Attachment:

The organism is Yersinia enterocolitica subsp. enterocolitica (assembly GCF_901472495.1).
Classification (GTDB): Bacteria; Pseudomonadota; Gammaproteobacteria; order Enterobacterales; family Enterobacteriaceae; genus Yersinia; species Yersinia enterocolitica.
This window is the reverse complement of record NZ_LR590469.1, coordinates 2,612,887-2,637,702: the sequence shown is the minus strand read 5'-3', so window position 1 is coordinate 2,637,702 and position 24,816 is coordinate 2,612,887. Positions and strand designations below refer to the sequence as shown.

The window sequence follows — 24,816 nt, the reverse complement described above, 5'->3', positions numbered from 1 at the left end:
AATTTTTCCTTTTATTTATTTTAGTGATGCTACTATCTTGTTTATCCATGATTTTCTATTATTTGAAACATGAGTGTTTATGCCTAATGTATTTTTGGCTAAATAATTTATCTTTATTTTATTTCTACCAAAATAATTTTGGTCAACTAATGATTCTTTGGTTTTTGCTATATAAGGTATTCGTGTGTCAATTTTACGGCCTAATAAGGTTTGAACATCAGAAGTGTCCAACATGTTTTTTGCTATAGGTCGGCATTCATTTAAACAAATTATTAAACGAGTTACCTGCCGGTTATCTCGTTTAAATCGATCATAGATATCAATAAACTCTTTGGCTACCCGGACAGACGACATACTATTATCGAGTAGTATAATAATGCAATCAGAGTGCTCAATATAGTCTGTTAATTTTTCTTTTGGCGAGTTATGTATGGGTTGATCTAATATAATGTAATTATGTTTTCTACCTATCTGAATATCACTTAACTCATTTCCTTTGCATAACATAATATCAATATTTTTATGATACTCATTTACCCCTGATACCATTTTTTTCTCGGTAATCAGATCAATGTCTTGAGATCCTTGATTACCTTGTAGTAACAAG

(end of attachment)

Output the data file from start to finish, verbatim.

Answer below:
The organism is Yersinia enterocolitica subsp. enterocolitica (assembly GCF_901472495.1).
Classification (GTDB): Bacteria; Pseudomonadota; Gammaproteobacteria; order Enterobacterales; family Enterobacteriaceae; genus Yersinia; species Yersinia enterocolitica.
This window is the reverse complement of record NZ_LR590469.1, coordinates 2,612,887-2,637,702: the sequence shown is the minus strand read 5'-3', so window position 1 is coordinate 2,637,702 and position 24,816 is coordinate 2,612,887. Positions and strand designations below refer to the sequence as shown.

The window sequence follows — 24,816 nt, the reverse complement described above, 5'->3', positions numbered from 1 at the left end:
AATTTTTCCTTTTATTTATTTTAGTGATGCTACTATCTTGTTTATCCATGATTTTCTATTATTTGAAACATGAGTGTTTATGCCTAATGTATTTTTGGCTAAATAATTTATCTTTATTTTATTTCTACCAAAATAATTTTGGTCAACTAATGATTCTTTGGTTTTTGCTATATAAGGTATTCGTGTGTCAATTTTACGGCCTAATAAGGTTTGAACATCAGAAGTGTCCAACATGTTTTTTGCTATAGGTCGGCATTCATTTAAACAAATTATTAAACGAGTTACCTGCCGGTTATCTCGTTTAAATCGATCATAGATATCAATAAACTCTTTGGCTACCCGGACAGACGACATACTATTATCGAGTAGTATAATAATGCAATCAGAGTGCTCAATATAGTCTGTTAATTTTTCTTTTGGCGAGTTATGTATGGGTTGATCTAATATAATGTAATTATGTTTTCTACCTATCTGAATATCACTTAACTCATTTCCTTTGCATAACATAATATCAATATTTTTATGATACTCATTTACCCCTGATACCATTTTTTTCTCGGTAATCAGATCAATGTCTTGAGATCCTTGATTACCTTGTAGTAACAAG